Katie Hasbargen, Ph.D., is senior communications manager and program lead for Microsoft Business Solutions in Fargo. She says the area is great for feeding talent from colleges, and points to another talent indicator: the Microsoft designation of "distinguished engineer."
"There are 38 of them in the whole company," she says. "Three live outside Seattle, and two live in Fargo, and they're both North Dakota State University graduates."
In December Microsoft announced it had chosen Hitachi Consulting to supplement its Microsoft Business Solutions IT team located in Fargo. A new technical development center will be located on Microsoft's campus, and Hitachi eventually will migrate to its own building in town.
Gov. Dalrymple attended that announcement, and was again present in Fargo in late July, when he helped Sanford Health break ground on a new $541-million, 1.2-million-sq.-ft. medical center that will create 2,700 jobs. Located on over 100 acres in a growing area of southwest Fargo, the new site provides the space and capacity for future expansion.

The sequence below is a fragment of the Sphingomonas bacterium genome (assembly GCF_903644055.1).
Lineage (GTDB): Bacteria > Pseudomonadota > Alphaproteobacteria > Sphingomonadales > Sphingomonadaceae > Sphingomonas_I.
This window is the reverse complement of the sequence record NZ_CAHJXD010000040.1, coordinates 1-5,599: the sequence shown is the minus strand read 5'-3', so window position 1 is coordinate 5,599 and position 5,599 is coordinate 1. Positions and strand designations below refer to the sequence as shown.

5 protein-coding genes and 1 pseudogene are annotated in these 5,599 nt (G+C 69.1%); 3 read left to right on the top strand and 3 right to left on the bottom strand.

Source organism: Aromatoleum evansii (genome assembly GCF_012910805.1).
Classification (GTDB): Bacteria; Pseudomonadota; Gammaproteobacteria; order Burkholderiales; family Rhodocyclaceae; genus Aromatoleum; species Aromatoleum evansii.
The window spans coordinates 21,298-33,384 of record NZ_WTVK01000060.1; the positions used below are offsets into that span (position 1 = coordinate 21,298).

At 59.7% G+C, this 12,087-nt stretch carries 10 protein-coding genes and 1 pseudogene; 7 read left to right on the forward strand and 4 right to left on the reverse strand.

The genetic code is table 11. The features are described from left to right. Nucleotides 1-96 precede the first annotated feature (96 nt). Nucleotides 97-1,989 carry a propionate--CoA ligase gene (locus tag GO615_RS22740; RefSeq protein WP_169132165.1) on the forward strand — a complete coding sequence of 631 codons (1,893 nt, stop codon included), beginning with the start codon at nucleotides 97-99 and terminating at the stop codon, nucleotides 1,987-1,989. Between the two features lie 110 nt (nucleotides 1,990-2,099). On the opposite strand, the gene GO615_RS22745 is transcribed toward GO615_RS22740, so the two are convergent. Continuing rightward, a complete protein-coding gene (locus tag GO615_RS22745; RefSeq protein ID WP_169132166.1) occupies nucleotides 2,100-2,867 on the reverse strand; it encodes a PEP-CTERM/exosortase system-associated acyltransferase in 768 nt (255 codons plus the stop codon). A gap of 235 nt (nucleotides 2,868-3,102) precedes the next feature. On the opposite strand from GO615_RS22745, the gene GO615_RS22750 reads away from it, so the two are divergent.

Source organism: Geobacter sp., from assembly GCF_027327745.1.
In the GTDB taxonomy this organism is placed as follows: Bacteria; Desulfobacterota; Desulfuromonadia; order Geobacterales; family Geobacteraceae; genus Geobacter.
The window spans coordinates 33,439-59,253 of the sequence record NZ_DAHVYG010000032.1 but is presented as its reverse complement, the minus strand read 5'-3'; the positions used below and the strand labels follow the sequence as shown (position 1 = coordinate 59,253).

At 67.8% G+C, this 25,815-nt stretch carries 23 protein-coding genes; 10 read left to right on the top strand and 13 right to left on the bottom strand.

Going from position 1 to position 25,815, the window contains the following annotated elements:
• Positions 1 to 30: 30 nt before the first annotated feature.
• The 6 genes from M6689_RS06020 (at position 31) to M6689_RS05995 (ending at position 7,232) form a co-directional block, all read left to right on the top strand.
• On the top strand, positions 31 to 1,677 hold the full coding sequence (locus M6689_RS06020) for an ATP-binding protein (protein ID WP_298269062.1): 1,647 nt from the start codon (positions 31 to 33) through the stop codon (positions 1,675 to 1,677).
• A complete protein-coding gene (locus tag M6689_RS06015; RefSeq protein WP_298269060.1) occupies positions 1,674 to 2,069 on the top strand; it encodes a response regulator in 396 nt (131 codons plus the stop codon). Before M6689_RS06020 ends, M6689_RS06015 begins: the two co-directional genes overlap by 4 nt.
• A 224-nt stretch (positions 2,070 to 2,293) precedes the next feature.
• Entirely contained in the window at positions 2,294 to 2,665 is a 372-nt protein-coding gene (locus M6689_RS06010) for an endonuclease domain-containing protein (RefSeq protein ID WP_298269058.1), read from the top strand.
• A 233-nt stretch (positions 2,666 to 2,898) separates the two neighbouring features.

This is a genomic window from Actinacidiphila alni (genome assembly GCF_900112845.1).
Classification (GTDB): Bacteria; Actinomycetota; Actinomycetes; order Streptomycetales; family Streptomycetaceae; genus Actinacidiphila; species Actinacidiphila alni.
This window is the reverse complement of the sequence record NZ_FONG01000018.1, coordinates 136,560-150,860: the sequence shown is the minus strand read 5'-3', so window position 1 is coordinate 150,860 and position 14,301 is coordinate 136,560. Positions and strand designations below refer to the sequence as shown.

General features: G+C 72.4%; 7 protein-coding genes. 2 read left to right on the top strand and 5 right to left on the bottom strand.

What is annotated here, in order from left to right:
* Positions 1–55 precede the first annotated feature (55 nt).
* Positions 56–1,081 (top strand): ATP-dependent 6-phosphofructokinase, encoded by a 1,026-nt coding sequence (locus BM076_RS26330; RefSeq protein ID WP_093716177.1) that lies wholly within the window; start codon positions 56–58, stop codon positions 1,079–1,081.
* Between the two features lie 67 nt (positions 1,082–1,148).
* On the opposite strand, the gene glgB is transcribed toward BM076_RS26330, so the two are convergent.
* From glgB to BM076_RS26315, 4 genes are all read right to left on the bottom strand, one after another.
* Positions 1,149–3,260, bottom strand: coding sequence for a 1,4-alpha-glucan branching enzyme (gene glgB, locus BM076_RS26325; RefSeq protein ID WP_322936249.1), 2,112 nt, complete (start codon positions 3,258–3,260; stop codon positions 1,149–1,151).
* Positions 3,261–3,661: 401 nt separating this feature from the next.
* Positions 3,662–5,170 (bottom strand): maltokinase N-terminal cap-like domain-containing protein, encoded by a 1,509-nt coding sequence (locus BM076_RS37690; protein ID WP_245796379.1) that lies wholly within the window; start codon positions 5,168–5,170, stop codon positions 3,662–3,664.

Sanford Health, based in both Fargo and Sioux Falls, S.D., is the largest, rural, not-for-profit health care system in the nation with a presence in 112 communities in seven states, including 20,000 employees in the Dakotas alone. Dennis Millirons, president of Sanford Medical Center Fargo, calls the new project on I-94 the only integrated campus of its size between the Twin Cities to the east, Omaha to the south, and the West Coast. There are a lot of strategic reasons why the project makes sense. But the intangibles may carry the day.
The Fargo flood of 2009, like the 1997 flood in Grand Forks, has left indelible marks, but also has demonstrated the indelible resiliency of North Dakotans. The flood of '09 happened when it was 15 degrees below zero. But that didn't prevent people from getting out to make sandbags: 6 million of them, along 80 miles of levee.
"Here, when there's a Code Red, so many people show up you have to turn them away," says Millirons. "Culture trumps strategy every day."
Stewardship in Action